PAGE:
No one knows what the future holds as they age, but a comprehensive estate plan can help you reduce risk and provide for your own care and for your loved ones. An effective estate plan can not only guard your financial interests but also ensure you receive the level of care you want as you grow older and require more assistance in your life.
The most powerful tool in an estate plan is a revocable living trust (RLT) which provides guidance and assistance to you and your family if dementia-related illnesses or assisted living become concerns.
What is a Revocable Living Trust (RLT)?
A “living trust” is sometimes referred to as a “revocable trust” or “inter vivo trust.” According to the American Bar Association, a revocable living trust generally refers to a trust created while you’re alive. The revocable nature of most living trusts enables you to make changes or revoke the trust at any time.
Unlike wills, which apply after death, living trusts typically go into effect when they are established. Living trusts provide for Successor Trustees, who can help to manage your assets and care should you become disabled, sick, or face age-related challenges such as dementia. The transfer of control of your assets and care can happen outside the court process, reducing cost and facilitating an efficient transfer of your care with the least amount of disruption.
Most often, revocable living trusts do not reduce estate tax obligations. Because you can revoke or amend a living trust, its assets are included in your estate. However, a revocable living trust can help you avoid probate.
A living trust:
- Exists during your lifetime
- Designates a trustee
- Owns property you transfer to it while you’re alive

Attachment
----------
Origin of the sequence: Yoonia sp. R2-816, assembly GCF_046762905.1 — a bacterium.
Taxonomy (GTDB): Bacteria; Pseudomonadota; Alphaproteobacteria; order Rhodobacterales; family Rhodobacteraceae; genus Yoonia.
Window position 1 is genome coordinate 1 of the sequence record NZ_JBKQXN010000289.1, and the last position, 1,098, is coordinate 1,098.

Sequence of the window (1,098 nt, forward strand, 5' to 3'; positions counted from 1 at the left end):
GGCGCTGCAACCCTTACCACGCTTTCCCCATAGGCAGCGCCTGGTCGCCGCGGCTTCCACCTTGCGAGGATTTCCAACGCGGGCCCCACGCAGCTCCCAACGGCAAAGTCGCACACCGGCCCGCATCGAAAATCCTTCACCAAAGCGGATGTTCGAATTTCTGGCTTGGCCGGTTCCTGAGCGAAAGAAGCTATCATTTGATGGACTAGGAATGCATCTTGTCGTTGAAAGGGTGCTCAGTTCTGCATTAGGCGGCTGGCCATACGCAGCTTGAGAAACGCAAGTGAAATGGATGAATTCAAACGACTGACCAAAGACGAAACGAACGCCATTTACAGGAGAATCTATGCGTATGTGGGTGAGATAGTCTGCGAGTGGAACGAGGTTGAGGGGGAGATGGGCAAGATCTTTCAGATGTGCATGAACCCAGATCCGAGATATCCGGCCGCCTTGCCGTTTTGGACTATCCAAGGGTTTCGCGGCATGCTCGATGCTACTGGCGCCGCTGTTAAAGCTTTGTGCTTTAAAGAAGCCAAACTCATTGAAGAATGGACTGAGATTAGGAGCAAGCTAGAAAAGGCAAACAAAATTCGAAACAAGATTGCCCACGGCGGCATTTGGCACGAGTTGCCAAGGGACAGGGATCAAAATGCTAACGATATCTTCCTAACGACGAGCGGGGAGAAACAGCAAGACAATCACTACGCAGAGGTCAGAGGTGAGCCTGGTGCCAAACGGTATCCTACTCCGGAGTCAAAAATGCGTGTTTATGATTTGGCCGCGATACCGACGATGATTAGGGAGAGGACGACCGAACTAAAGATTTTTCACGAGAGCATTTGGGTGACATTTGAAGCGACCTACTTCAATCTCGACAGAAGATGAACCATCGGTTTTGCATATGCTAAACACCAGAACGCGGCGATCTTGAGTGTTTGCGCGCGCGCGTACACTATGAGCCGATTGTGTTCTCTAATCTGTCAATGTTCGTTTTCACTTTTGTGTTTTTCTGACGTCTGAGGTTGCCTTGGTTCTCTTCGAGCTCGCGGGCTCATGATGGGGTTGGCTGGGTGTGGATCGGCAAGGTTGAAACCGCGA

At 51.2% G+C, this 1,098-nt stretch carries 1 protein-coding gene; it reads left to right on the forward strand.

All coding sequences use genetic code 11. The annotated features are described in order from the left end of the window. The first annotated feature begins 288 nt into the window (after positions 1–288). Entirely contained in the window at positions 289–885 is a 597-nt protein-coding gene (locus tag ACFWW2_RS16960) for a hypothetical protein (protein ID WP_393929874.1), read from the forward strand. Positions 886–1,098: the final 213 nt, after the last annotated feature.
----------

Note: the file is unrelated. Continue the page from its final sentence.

During your lifetime the trustee is responsible for administering the property according to your direction if you are incapacitated. After your death, the trustee is required to distribute the property to beneficiaries or, in some cases, continue managing the trust in the interest of the trust beneficiaries.
An RLT Offers Advantages During Your Lifetime
A revocable living trust facilitates the distribution of personal property after death. An RLT also plays an important role during your lifetime. A living trust provides a mechanism for administering property while you’re alive, by empowering the trustee to manage the property for your benefit, should you suffer from dementia or become incapacitated.
Without a revocable living trust in place, appointing a conservator may be necessary. When required, a conservator is appointed by the local Probate court and manages your property when you are unable to act on your own behalf. The process of appointing a conservator for your care is called a conservatorship and it is a detailed, lengthy, and complex court process.
Estate Planning for Alzheimer’s, Dementia, and Assisted Living Scenarios
The National Institute on Aging defines dementia as a loss of cognitive functioning. When memory loss, unsure thinking, and reduced problem-solving abilities begin interfering with a person’s daily activities, age-related dementia is often responsible for the decline. In addition to its effects on memory and problem-solving skills, dementia may also impact:
- Attention Span
- Ability to Focus
- Language Skills
- Visual Perception
Although dementia regularly impacts older adults, it is not considered a normal part of aging. Underlying conditions often associated with dementia include Alzheimer’s disease, frontotemporal disorders, Huntington’s disease, and Parkinson’s. Mixed dementia occurs when a patient suffers from multiple underlying conditions.